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  23. I truly intended to not have as big a garden as usual this year. For the most it didn't happen. I was gifted many plants too!! I did give away some of the veggie plants to cut back a little. I had planned to take a year off from the big garden to get some other garden projects done. Bulbs need moving around and beds redone for different needs and such. Areas ready for fall fruit trees to go in. I used to garden for hours and hours at a time. Now it is far far less time at one standing. Yet it gets done. I find if I push myself to work beyond what I know I should I regret it later. Better to do a bit this time then a bit later in the day again and so on. When some things have died out like some of the shrubbery I have decided to not replace it and so have lessened some of the work yet it is still beautiful. My husband always says keep the veggies but not so many flowers anyway!! :) We went at the plant stand today and met two ladies who are planting veggies for the first time this year. That was so heartwarming to me! I am keeping a list of people who will want excess garden produce when things are ready to pick!! Now there are just the two of us we can give away even more! I remember many years ago people giving us their excess and how wonderful that was now it is our turn and we love doing it each year!!! :) :-) Sarah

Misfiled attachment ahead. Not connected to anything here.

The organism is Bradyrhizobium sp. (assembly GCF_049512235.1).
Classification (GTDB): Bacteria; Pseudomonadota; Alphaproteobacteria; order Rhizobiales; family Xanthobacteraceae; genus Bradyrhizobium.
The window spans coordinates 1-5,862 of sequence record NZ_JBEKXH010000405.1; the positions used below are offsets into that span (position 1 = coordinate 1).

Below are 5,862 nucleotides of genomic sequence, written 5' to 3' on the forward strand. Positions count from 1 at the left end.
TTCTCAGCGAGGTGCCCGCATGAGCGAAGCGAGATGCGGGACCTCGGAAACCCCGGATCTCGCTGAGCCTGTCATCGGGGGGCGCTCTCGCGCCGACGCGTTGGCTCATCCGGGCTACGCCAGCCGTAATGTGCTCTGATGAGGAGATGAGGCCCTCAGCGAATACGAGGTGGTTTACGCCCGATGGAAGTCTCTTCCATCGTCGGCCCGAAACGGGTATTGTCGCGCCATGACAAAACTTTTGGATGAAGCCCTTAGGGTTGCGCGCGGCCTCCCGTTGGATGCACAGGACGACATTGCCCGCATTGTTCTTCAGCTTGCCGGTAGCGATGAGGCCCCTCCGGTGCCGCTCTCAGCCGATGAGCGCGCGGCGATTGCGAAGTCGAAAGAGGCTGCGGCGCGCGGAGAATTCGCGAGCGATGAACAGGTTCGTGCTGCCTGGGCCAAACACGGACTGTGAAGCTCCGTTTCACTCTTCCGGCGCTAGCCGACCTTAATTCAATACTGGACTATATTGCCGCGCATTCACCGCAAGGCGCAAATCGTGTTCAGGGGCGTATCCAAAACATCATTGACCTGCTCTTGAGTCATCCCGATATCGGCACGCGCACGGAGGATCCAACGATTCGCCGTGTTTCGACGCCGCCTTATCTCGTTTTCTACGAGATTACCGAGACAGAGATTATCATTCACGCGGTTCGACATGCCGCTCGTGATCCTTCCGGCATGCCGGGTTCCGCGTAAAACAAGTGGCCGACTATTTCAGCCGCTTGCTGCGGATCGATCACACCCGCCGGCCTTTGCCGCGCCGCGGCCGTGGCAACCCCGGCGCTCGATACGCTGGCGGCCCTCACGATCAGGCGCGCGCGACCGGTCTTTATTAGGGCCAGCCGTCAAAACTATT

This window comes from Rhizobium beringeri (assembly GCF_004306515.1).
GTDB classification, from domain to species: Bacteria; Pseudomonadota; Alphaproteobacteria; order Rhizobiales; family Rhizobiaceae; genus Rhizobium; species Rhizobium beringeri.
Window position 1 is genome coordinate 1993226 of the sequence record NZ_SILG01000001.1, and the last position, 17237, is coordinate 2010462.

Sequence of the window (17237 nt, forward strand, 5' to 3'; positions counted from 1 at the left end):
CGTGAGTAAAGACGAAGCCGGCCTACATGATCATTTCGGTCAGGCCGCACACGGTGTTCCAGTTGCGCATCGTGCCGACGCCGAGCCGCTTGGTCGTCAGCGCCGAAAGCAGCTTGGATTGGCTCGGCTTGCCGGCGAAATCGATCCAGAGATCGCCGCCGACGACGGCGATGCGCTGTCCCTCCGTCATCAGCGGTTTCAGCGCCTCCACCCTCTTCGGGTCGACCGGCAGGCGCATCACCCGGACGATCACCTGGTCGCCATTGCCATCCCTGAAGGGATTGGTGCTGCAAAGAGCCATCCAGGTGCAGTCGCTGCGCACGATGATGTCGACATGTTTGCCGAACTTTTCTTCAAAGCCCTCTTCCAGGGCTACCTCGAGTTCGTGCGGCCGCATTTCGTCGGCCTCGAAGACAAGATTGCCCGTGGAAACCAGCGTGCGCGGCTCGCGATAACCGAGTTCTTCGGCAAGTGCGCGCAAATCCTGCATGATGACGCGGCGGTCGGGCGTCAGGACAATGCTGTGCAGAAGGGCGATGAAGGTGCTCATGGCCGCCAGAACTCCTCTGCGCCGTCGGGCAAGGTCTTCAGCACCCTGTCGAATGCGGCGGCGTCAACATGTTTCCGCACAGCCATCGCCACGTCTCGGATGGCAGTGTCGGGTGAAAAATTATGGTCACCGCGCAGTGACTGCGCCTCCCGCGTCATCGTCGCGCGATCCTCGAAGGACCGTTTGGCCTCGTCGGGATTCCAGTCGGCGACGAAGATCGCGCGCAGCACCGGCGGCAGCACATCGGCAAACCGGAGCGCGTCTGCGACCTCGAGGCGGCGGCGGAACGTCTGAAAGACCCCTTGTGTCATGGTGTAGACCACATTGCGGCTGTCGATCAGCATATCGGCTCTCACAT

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  24. Dear Rhonda. It's lovely here in Brisbane now that the weather is (slightly) cooler and I can get planting in my allotment at Morningside. I am already eating from my recent planting of seedlings - lettuce, parsley, sweet basil and rocket all go into my lunchtime salad. I am still waiting for Cavolo Nero kale to germinate but I have plenty left in the freezer from last season. I am picking silver beet in small quantities, but enough for a serving for dinner.
    I enjoyed reading this post so much and your sentiments about the benefits both physical and mental of growing your own food. It can be a great solace during stressful times just to go out and 'dig in the dirt'. Nurturing in more ways than one. Best wishes. Jean.

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  25. what an encouraging post. I love the photos and so wish I could grow ginger!

    Last year we tried hard to work on our garden, but we fought the squirrels and didn't win. Don't think we're going to put in tomatoes this year because we do have a lovely farmer's market 2 blocks away and we buy from the local farmers directly. But our peas are up, the raspberries are blooming, and the lettuce is just poking through.

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  27. Your garden inspires me to keep going with mine. Though I think I will have to admit defeat when it comes to my chili bush, each time it grows even just a little the cat eats it. Yes I have a strange cat.

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  28. I found your blog today and was blown away by what I read, I began now and still have a lot to read, but I was very happy, especially with this post, because at the moment I find myself at a turning point and probably very soon, my life will change dramatically due to the possibility of my husband and I stay unemployed.
    Plan B is to lease our apartment and move into a small house in the pine forest where we will begin a new life, more grounded and more sustainably.
    I have a lot to research and learn but I am very excited and hope to return here often to learn something more.
    ( sorry my googlish ) :p
    Um abraço de Portugal